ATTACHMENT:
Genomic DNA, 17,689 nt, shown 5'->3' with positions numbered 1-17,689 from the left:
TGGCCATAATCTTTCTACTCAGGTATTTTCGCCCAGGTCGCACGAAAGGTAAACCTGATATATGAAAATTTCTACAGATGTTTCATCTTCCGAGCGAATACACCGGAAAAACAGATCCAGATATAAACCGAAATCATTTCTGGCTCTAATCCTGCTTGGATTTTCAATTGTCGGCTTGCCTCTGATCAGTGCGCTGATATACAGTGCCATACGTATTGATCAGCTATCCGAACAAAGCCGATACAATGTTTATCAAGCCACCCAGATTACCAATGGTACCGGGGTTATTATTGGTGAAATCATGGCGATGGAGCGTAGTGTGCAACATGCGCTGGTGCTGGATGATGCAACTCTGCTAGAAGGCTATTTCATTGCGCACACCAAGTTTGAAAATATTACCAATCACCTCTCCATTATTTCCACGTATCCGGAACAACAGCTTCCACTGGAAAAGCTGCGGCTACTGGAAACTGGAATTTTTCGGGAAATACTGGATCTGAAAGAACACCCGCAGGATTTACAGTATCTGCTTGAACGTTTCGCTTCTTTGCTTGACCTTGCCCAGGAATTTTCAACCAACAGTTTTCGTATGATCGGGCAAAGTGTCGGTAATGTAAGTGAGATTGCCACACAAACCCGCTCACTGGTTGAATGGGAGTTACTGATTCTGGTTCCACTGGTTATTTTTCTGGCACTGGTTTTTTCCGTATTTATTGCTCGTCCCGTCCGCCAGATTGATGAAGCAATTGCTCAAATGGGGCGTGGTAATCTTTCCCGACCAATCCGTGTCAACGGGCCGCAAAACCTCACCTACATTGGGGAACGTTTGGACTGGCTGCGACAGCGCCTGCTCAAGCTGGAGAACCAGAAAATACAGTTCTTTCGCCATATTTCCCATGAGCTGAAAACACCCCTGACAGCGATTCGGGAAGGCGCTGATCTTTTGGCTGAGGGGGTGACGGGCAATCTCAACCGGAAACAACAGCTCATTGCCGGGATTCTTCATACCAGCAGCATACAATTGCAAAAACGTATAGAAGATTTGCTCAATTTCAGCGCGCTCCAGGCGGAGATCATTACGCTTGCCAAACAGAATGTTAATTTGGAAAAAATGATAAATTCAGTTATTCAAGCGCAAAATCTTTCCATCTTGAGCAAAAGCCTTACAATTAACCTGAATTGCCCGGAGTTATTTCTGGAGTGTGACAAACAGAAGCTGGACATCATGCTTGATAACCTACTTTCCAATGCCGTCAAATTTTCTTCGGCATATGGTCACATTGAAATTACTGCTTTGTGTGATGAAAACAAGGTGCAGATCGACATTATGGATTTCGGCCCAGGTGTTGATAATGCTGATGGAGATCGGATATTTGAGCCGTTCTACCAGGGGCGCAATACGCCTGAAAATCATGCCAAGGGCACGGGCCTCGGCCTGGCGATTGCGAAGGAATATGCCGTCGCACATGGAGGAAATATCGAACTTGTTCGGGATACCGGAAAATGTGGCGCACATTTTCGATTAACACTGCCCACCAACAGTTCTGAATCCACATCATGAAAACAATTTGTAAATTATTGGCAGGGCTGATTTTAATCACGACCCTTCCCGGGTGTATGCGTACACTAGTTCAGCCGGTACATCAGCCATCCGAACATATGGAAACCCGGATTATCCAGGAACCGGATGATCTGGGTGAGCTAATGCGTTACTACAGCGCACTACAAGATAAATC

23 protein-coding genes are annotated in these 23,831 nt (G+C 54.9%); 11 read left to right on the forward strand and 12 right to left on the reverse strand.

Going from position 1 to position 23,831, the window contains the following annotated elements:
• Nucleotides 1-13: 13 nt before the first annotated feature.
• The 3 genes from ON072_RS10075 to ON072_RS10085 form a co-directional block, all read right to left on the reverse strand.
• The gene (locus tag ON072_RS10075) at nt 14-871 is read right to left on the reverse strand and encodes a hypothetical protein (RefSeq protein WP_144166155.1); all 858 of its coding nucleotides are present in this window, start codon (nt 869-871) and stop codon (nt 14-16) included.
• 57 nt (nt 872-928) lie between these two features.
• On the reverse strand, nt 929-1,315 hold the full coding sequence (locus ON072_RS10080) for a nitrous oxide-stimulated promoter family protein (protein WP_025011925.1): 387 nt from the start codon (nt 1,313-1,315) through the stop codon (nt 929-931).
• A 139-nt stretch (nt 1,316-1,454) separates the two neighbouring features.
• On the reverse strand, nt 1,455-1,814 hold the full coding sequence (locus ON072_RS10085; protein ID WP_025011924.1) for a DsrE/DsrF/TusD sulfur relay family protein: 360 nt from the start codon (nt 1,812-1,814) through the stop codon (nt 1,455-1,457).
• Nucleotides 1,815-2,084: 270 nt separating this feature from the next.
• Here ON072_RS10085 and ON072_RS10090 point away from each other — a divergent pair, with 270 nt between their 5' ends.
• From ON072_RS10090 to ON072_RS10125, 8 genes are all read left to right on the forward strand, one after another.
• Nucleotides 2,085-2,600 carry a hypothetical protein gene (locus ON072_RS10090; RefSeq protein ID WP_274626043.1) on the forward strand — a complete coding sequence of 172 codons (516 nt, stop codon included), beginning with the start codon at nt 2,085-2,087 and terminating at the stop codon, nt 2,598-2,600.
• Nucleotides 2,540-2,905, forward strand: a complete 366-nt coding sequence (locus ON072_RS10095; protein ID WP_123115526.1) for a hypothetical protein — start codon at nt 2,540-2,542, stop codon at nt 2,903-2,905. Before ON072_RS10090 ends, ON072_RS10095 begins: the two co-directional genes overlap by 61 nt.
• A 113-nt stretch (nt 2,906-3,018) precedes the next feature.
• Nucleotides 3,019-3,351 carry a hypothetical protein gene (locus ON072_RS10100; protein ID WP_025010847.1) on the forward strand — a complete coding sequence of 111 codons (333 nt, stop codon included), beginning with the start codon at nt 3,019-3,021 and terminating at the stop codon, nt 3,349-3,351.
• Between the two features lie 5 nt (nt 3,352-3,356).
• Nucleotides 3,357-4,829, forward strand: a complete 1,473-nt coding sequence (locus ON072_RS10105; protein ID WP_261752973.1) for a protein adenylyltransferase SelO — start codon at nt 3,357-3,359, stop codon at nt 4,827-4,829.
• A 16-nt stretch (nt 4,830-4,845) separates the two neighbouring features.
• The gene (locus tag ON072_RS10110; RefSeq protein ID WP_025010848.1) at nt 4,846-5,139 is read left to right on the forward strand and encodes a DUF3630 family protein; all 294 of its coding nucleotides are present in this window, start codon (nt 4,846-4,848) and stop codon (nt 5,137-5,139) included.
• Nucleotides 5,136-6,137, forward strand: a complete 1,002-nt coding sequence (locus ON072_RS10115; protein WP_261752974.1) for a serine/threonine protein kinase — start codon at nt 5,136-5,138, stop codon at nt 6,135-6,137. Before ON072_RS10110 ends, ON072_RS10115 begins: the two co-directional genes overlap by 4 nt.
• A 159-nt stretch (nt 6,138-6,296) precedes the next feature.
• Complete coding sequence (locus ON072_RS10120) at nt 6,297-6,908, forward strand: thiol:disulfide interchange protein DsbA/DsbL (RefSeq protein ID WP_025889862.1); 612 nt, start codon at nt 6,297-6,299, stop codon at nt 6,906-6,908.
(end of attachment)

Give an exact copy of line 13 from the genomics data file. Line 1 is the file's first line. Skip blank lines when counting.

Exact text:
• Here ON072_RS10085 and ON072_RS10090 point away from each other — a divergent pair, with 270 nt between their 5' ends.